Genre: Horror, Dark Fantasy Publisher: The Wild Rose Press Publication Date: December 8, 2017
Vincent must find the Spitting Post, but only the purple swan knows the way.
Vincent Carpenter’s life is a wreck. He has given up his dreams. He has lost his job after an economic disaster. His ten-year marriage is crumbling. Then he awakens in a maniacal land of frighteningly vivid realism with skull trees, glowing forests, ravenous beasts, and other psychologically haunting adversity.
While traveling through this demented unearthly world, he has a chance encounter with a beautiful maiden dressed in green; before he can start a conversation, she disappears into the unknown. Vincent must try to find her at a fantastical place known as the Spitting Post. But first he must overcome many macabre misfortunes and face nightmares that question his sanity. Will he reach her? What will the Spitting Post reveal? Will he suffer more disappointment and tragedy? Or will he find peace at last?
Vincent Carpenter isn’t having a good day. It’s the weekend and he forgot to turn off his alarm. When he rolls out of bed, he’s surprised to see that his wife, Erika, isn’t there. When he does find her, he mentions the dinner reservations he’d made for their tenth anniversary but she doesn’t want to go. What follows is a slow trip down a rabbit hole to the land of the mundane.
Until it isn’t.
Suddenly, he awakens in a strange world where nothing is normal. From the glowing forests to the skull trees, Vincent is lost in a world that would rival the minds of some modern masters of the macabre. A chance meeting with the Green Maiden forces Vincent through this nightmare world in search of a place called the Spitting Post but to get there, he must face some intense nightmares that could destroy even the strongest of psyches.
I had no idea what to expect when I started reading this story and I found it as intriguing as it was disturbing and that’s a good thing. With each new ordeal/event, Vincent finds himself more immersed in his nightmares, and we as readers, gain a bit more information. So much so that once you reach the end (Spoilers!), you’ll find yourself going back to reread sections again.
For when you do: “You must rethink everything you thought you knew. You must let your mind go back to the beginning and reconsider what it is you thought was truth, what you thought was reality, and what you thought was a dream,” and even then, THE SPITTING POST will surprise you.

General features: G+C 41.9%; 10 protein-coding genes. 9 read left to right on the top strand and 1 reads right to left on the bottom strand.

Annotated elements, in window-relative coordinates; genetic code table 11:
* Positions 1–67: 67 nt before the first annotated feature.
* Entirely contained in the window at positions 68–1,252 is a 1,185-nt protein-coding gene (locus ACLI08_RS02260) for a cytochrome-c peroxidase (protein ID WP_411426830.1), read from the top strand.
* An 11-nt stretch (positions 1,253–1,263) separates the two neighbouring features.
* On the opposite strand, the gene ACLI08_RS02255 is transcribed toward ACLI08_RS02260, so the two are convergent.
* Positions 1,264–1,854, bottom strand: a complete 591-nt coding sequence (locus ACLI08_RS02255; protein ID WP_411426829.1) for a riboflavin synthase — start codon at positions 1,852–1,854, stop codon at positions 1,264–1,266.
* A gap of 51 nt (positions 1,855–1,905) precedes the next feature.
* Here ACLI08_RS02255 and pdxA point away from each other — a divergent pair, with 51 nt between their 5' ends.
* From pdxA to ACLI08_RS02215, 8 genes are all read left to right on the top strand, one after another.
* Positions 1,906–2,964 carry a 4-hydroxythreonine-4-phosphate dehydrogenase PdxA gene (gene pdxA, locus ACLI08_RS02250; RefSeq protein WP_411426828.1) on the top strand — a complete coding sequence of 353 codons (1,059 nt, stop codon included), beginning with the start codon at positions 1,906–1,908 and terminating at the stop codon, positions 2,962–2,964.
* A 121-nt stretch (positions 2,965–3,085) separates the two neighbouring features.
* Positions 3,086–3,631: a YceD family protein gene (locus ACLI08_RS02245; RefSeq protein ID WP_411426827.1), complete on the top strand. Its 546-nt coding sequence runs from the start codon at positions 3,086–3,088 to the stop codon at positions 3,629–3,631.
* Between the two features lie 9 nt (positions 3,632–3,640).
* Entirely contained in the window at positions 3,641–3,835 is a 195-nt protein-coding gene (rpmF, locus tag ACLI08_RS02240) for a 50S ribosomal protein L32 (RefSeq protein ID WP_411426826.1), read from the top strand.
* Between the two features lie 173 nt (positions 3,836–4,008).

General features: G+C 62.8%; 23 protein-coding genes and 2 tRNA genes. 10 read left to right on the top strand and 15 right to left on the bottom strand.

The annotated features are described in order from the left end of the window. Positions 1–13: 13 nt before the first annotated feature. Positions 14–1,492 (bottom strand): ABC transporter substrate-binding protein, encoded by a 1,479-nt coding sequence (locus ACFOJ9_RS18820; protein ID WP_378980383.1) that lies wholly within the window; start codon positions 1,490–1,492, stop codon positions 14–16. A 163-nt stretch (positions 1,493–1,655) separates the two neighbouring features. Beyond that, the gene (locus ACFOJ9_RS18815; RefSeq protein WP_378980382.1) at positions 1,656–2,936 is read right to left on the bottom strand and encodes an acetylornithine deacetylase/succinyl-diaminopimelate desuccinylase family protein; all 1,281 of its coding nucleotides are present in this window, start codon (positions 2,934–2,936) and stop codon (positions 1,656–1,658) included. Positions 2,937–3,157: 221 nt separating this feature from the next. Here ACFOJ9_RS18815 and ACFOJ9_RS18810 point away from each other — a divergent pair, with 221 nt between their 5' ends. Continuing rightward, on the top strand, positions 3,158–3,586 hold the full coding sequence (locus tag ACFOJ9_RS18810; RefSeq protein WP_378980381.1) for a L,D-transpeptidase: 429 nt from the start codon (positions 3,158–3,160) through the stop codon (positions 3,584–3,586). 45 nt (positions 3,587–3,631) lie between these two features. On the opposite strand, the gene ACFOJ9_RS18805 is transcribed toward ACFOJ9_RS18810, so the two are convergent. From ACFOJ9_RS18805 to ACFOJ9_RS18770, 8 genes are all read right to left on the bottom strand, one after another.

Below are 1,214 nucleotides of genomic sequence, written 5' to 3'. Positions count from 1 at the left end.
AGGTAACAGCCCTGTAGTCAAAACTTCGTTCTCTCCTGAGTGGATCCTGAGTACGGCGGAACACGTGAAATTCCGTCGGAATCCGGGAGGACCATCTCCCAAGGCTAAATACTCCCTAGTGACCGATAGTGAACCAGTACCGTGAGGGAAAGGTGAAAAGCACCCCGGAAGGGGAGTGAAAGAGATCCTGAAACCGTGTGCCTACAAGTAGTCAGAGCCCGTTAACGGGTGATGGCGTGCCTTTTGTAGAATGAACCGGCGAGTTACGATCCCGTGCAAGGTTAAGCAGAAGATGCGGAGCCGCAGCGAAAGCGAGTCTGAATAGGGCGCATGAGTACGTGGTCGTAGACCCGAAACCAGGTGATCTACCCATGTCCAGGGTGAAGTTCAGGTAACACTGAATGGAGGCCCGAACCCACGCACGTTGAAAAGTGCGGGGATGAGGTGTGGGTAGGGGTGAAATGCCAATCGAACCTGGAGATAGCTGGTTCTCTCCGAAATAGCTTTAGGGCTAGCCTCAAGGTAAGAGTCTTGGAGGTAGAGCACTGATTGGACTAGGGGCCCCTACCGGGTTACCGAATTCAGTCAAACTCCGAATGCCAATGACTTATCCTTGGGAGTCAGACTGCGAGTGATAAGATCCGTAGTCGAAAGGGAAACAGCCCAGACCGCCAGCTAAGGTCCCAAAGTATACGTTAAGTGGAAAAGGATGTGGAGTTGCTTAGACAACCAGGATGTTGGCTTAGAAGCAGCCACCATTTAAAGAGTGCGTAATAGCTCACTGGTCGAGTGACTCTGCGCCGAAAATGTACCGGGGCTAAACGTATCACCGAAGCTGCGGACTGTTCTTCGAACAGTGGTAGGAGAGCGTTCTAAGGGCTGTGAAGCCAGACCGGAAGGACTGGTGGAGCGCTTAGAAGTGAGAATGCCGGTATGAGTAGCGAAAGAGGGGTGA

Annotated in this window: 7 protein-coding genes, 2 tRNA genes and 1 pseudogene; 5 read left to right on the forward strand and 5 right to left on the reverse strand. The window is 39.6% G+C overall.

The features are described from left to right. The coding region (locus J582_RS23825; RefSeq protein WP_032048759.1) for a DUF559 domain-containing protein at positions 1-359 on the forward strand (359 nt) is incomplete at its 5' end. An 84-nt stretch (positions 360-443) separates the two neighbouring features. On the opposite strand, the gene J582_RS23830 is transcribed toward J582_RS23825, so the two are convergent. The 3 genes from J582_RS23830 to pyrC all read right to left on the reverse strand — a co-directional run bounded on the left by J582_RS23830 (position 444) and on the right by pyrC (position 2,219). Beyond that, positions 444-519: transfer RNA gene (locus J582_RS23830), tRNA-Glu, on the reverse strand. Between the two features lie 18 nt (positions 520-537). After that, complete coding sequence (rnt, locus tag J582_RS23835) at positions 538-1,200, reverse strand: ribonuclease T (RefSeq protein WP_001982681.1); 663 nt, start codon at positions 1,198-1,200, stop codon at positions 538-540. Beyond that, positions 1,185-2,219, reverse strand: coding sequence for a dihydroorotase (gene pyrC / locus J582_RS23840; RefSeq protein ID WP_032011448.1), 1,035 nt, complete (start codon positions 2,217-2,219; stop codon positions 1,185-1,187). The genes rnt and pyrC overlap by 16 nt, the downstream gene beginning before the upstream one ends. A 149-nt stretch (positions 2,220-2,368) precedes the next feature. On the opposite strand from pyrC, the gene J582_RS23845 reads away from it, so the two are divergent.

When night settled in, the trees began their song of despair and completely blocked out any other noise. This is great, I thought. The beast could be right on me, and I would never even hear it. But the trees continued their sad symphony just the same.
With the thought of the beast ripping at my body and consuming my insides and the tree’s wailing, I found myself at the edge of lunacy. When dawn finally broke, the trees stopped their wailing, and the silence became deafening yet again. At last, peace and quiet. I picked myself up from the madness and marched onward. I was not a bit hungry, and my stomach was far too nervous for breakfast, so I went without. I also knew this would save time. One extra moment in this place was one too many.
Again I found my thoughts racing as fast as my feet. It would be a complete triumph when I escaped this land, or so I thought. If only I could make it to the bridge, then maybe I would be safe. As I raced on like a frightened animal about to become the beast’s dinner, I thought about the townspeople. I hoped they were safe in their new home far from here; I felt empathy for them knowing what fear the beast inspired.
I was lost in thought when again I heard the violin’s call. It was close this time—too close. I stopped and surveyed the land with terrified eyes, growing more anxious with each passing note. The ambient tune working itself into a manic frenzy. Can’t they shut up? With that racket the beast would find us, and I knew what would happen when it did. There would be no more violin playing for that musician, and I would never find The Green Maiden.
I scanned the countryside for the insane violinist and spotted him on a small hill just to my right. When I saw his ghastly appearance, I almost wished I hadn’t found him. He was a stout man dressed in total blackness with a red violin resting against his shoulder. His skin was a brilliant white, as white as a bed sheet. On his head was a black top hat, and he wore a twisted grin on his porcelain face.
“What are you doing?” I yelled. “It will hear us!”
The man said nothing and kept playing his maddening melody.
“Are you crazy?”
The man opened his mouth wide and without moving his lips, he said, “Precisely.”
Then he began to cry tears of blood, yet still he played. The blood rolled down his face and pooled on the grass. Then I came to a grotesque realization. He was not playing for amusement; he was calling the beast.
About Jason R. Barden
Jason R. Barden began writing poetry around the age of thirteen. At age thirty three he decided to transition into fiction writing with his first novel The Spitting Post. In addition to writing he enjoys hiking and photography. Jason lives in Fort Worth, Texas where he is currently working on a collection of his poems.